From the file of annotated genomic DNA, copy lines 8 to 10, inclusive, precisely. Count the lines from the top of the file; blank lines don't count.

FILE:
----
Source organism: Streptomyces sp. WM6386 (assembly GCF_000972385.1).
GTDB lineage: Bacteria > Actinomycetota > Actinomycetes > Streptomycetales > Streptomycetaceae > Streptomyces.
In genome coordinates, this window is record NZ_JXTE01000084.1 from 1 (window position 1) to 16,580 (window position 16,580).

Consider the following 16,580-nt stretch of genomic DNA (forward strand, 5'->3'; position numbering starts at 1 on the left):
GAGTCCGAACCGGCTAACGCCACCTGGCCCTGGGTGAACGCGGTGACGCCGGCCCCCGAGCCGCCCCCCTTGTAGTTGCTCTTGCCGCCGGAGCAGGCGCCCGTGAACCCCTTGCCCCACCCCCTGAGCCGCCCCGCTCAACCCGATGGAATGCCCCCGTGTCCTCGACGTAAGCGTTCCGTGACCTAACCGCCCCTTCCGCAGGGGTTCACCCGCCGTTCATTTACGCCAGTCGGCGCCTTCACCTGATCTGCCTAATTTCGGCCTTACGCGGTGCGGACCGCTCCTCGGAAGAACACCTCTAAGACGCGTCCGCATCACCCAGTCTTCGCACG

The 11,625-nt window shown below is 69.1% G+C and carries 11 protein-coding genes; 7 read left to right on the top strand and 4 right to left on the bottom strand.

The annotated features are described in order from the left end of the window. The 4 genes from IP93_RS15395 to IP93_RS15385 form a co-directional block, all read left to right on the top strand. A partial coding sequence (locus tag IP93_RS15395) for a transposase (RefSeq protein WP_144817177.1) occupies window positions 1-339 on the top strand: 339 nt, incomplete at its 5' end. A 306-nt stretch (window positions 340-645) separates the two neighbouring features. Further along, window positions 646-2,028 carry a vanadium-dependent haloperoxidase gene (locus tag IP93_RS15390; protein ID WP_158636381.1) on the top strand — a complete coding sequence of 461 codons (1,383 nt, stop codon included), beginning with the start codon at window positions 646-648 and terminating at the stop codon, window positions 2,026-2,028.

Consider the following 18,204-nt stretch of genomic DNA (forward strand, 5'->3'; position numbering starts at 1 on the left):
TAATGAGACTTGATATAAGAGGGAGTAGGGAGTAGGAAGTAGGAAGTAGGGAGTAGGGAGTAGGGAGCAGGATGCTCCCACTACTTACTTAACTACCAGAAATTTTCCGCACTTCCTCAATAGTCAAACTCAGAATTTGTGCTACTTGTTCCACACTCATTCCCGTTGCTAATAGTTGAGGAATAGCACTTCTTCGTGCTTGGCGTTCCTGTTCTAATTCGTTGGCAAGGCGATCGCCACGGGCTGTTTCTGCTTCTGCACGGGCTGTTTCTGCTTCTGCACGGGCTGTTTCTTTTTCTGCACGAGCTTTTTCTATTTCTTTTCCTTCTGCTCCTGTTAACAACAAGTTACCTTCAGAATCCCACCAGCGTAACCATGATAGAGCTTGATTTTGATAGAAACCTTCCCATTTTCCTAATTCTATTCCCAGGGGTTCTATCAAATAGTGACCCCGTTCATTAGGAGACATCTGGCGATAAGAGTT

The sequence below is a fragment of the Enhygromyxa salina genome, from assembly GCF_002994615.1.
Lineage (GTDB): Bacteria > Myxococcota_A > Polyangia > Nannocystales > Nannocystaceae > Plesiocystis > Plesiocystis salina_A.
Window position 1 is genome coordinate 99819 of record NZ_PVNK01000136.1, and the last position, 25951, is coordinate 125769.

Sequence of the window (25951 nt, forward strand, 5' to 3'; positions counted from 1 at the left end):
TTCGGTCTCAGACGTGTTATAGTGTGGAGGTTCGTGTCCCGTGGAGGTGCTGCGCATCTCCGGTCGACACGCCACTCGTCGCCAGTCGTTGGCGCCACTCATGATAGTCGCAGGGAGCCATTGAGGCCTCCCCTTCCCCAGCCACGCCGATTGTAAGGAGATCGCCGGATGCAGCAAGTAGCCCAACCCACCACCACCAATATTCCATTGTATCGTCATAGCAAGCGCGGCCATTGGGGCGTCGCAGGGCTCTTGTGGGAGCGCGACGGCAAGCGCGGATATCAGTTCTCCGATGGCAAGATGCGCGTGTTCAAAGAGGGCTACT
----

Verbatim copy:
Consider the following 18,204-nt stretch of genomic DNA (forward strand, 5'->3'; position numbering starts at 1 on the left):
TAATGAGACTTGATATAAGAGGGAGTAGGGAGTAGGAAGTAGGAAGTAGGGAGTAGGGAGTAGGGAGCAGGATGCTCCCACTACTTACTTAACTACCAGAAATTTTCCGCACTTCCTCAATAGTCAAACTCAGAATTTGTGCTACTTGTTCCACACTCATTCCCGTTGCTAATAGTTGAGGAATAGCACTTCTTCGTGCTTGGCGTTCCTGTTCTAATTCGTTGGCAAGGCGATCGCCACGGGCTGTTTCTGCTTCTGCACGGGCTGTTTCTGCTTCTGCACGGGCTGTTTCTTTTTCTGCACGAGCTTTTTCTATTTCTTTTCCTTCTGCTCCTGTTAACAACAAGTTACCTTCAGAATCCCACCAGCGTAACCATGATAGAGCTTGATTTTGATAGAAACCTTCCCATTTTCCTAATTCTATTCCCAGGGGTTCTATCAAATAGTGACCCCGTTCATTAGGAGACATCTGGCGATAAGAGTT

The sequence below is a fragment of the Enhygromyxa salina genome, from assembly GCF_002994615.1.